So, ladies, even if the prospective partner is someone you’ve known all your life, don’t assume you’re familiar with the intimate details of his sexual forays. Others have walked this path before—and are paying the price. Jane Fowler, 71, and founder of HIV Wisdom for Older Women, was infected with HIV by just such a friend when she was 55 and now advocates for more information and support for older women with AIDS. I’d suggest that if you’re dating, stick a couple condoms in your purse right with the lipstick. And get yourself tested if you’ve ever had unprotected sex. The rule of thumb these days—better safe than sorry.

Your Questions about Senior Sex
Love & Sex
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When I give a talk about senior sex, my favorite part is answering your questions. I feel both proud and humble that you trust me (and the audience) enough to voice your concerns.

I’ve been traveling to tell people about my new book, Naked at Our Age: Talking Out Loud About Senior Sex and talking at bookstores, sexuality shops, a senior center, a restaurant, and my 50th high school reunion (!) about the myths and realities of older age sexuality. Here are some of the most frequent questions and topics you’ve been sharing:

  • The #1 question from partnered seniors is how to revive a dull , infrequent, or nonexistent sex life. I talk about scheduling sex and understanding that at our age, desire often follows physiological arousal rather than the other way around. In other words, getting started with touching and kissing will get you in the mood after your body starts responding — don’t wait to be in the mood.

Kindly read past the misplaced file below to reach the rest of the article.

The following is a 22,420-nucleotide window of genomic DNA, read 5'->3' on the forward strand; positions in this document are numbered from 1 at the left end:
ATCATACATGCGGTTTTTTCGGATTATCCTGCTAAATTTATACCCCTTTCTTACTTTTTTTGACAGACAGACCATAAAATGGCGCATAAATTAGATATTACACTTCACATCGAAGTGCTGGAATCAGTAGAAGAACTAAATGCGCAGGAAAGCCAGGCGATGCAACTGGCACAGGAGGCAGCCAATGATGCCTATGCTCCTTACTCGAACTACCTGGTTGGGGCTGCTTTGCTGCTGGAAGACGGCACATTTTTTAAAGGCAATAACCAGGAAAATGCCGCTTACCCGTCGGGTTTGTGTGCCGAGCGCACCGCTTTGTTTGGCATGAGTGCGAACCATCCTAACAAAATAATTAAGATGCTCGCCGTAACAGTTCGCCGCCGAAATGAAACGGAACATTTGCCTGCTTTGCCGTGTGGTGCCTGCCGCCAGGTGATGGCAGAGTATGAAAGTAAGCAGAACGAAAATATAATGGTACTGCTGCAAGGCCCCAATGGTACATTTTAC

• Single seniors ask about the importance of safe sex, hoping (from the wording of your questions and the looks on your faces) that I’ll tell you we probably don’t need condoms at our age. I tell you the opposite of that — yes, we need to use condoms, and we should do so whether someone tells us his or her health history or not. The fastest growing population for new HIV infections is the over 50 age group.
  • Women whose partners experience erectile difficulties often don’t understand what’s going on (“Is it because I don’t attract him any more?”) or what to do to keep the sensuality going in the relationship (“Isn’t it cruel teasing if I want to touch and be touched?”).
  • Both men and women scoff at the idea of sex toys until I tell them why a well-placed vibrator can mean the difference between orgasm or not.


Is it any surprise that that one place people were reluctant to ask questions was my high school reunion? It’s understandable — we were with people we hadn’t seen since we were 17 and our main sex problem was how to hide our activities from our parents! When I saw that my classmates were uneasy about asking questions, I said, “If you’d rather talk to me privately, I’ll be giving consultations in the corner.”

For the rest of the weekend, people came up to me to request their “consultation in the corner”!

Your comments are welcome. If you were in my audience, what question do you hope I’d answer? If you’re brave, include the answer you think I’d give!

trips for single seniors